By Norman Foster
By Norman Foster
Our world is urbanizing. A little over a decade ago, the planet reached a tipping point with more people living in urban rather than rural areas. Over the next thirty years, it is estimated that this figure will rise to more than two thirds of the world’s population— with almost all of those people living in cities.
The Latin word for city is urbs, hence urban and urbane. Civis referred to those living
in Ancient Rome, hence civitas, civil and civilized. These words, and their roots, evoke the
physical reality of infrastructure and buildings as well as the spiritual values of civilization
itself—the aspirational quest for an improved quality of life.
As an architect, I have always considered infrastructure to be the urban glue that
binds together the individual buildings of our cities, and creates the connections between
them. It is the streets, boulevards and highways, the civic spaces and parks, the public
transport systems, the bridges and the global gateways of airports. However, these structures
at ground level are the visible manifestations. Below ground lie the hidden networks of
sanitation, water, energy, and tunnels for mobility.
The story that I have described of cities, and the universal links that bring them
together, is also manifest in the story of Ferrovial as builders with a worldwide reach. José
Manuel Ballester’s photographs, collated in this book, are a snapshot in time of that presence
through fifty projects, in ten countries across three continents. They take the reader on a
journey that cuts a path from the mega scale of an international airport terminal to the mini
scale of a roadside filling station.
José Manuel Ballester is an artist with the camera, and I have followed his work over
the years with much admiration. His photographer’s eye captures the spirit and, at times, the
heroic dimension of the great ventures documented in this book. To me as an architect, his
skill is to balance the act of making—the process of building—with the finished products
that emerge at the end.
The concourse and baggage hall of Terminal 2 at London’s Heathrow Airport serves
18.5 million passengers a year, arriving and leaving through twenty-nine different airlines. As
a working building, it is as international and grand in its scale as the distinctive canopies of
Repsol’s two hundred stations throughout Spain are jewel-like and of-their-place.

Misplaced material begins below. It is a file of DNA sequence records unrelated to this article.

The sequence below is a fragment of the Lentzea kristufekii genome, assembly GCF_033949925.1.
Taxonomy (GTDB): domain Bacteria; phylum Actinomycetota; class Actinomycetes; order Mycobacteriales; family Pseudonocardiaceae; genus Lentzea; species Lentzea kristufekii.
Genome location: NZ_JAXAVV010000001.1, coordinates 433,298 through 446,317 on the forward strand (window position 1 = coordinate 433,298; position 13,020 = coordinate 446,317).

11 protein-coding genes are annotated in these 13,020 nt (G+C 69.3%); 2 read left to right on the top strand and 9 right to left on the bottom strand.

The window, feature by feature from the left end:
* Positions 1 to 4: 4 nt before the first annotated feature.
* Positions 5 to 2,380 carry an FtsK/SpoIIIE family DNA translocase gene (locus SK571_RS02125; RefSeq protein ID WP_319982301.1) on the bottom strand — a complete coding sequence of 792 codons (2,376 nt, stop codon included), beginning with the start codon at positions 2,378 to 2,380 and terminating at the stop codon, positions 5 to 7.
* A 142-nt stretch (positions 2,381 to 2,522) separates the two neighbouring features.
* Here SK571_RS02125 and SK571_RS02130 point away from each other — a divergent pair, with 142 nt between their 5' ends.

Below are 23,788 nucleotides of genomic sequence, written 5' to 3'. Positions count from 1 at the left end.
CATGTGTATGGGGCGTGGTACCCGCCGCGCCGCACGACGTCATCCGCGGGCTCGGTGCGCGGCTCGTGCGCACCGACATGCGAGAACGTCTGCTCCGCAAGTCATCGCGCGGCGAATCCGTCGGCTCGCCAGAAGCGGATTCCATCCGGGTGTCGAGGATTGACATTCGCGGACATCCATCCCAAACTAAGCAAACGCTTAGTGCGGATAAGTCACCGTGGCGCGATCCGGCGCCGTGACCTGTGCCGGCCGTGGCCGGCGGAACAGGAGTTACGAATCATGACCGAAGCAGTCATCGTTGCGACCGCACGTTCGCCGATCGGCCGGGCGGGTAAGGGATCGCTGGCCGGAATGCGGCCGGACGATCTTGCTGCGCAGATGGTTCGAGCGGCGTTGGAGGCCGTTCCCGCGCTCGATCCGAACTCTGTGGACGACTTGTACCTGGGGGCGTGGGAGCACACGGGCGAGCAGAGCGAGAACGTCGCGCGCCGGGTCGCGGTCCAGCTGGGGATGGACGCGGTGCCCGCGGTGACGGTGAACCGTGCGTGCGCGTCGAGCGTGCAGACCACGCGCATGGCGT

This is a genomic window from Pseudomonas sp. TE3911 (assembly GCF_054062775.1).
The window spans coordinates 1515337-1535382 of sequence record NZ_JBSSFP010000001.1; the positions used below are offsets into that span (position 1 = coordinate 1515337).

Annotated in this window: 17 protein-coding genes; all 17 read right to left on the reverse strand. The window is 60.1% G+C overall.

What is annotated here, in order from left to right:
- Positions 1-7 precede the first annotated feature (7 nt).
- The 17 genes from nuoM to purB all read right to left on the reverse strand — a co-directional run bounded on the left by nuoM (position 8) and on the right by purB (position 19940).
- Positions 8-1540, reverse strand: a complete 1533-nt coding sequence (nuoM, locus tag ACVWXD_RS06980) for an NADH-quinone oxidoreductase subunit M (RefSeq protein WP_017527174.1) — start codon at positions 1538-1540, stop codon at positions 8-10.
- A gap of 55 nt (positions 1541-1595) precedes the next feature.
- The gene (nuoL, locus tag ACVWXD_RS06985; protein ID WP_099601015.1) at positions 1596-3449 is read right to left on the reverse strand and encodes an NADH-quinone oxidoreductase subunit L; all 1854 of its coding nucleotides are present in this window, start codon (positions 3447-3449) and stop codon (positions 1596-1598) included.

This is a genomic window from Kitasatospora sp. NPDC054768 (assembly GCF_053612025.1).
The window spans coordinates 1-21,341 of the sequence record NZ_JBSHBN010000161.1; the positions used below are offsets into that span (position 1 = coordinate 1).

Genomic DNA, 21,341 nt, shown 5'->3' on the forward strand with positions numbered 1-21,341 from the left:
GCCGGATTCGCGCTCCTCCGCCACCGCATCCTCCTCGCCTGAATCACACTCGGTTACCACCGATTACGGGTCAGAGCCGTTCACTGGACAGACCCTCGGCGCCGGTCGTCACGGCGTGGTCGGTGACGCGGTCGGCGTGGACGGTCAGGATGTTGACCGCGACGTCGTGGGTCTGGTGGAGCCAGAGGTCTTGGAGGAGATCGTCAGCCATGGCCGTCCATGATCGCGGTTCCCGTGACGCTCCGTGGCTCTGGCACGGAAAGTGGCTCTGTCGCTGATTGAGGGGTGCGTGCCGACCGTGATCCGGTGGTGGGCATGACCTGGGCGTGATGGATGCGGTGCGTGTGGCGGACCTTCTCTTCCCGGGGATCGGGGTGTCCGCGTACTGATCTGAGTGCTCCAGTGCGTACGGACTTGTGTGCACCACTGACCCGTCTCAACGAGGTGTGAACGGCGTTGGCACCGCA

Below ground, the Bilbao Metro is another typical project—a network of 49
kilometers of tunnels serving 49 stations (31 subterranean, 18 surface), each with a
distinctive presence of canopies at street level. The system has had a transformative effect
on the life of the city, and its creation was instrumental in Bilbao’s becoming the host of the
famed Guggenheim Museum.
I single out these particular projects not only because they faithfully demonstrate
the range and breadth of the builder’s contribution to urban life, but because each one has
a personal connection to me and my colleagues. We worked with Ferrovial as the architects
for the Bilbao Metro system, for Repsol’s filling stations and on the master plan for London
Heathrow’s Terminal 2.
There are some experiences that are so moving they endure in the memory, and
visiting the site of the Bilbao Metro under construction made one such deep impression. I
can remember squelching through mud, deep below ground, to come across a giant machine that was boring its way through the earth, dwarfing the operatives who were standing in this
great cathedral-like space. Maybe time magnifies the scale in one’s memory, but I remember
afterwards describing it as a religious-like experience.
I have always sensed an almost spiritual dimension to the human ingenuity and
teamwork that is choreographed across a building site. It is a never-ending source of
wonderment to me that a building or work of infrastructure finally emerges out of this
process. There is a nobility in the act of constructing, whether that be at the scale of a great
subterranean cavern for a railway, or through the precise crafting of metal to create the razorsharp edge of a canopy.
When I talk on the subject of design and construction, particularly to younger
audiences of students and graduates, I sometimes invoke the analogy of an iceberg. The
act of building across time, and the tangible outcomes, are there to behold like the tip of
the iceberg—we can see and experience them. What is not revealed, what lies beneath
the surface, is the coming together of different disciplines—the pooling of resources,
collaborations, and teamwork. These are also the values that underpin any great organization
and especially Ferrovial: they are the intellectual equivalent of the solid foundations that
underpin a mighty structure.
Creativity crosses all the boundaries between professions. I recall one of my
colleagues reflecting on his experience of working with Ferrovial by saying that he found
them to be “extraordinary builders and engineers with an approach that was always positive
and very direct.” He went on to describe them as “. . . hard taskmasters, focused on solutions,
who will relentlessly push their team for the most buildable answer, which is a wonderful
discipline. They take their share of responsibility and a great deal of ownership of design
decisions, which is collaborative, and not always the case with contractors.” It is this attitude
of mind which achieves the best fusion of design, engineering, and constructing.
This book, as a photographic essay, is an uplifting celebration of Ferrovial’s global
construction record and the underlying culture of an organization that has endured over
nearly seven decades, and which makes possible such impressive achievements.
Norman Foster, Architect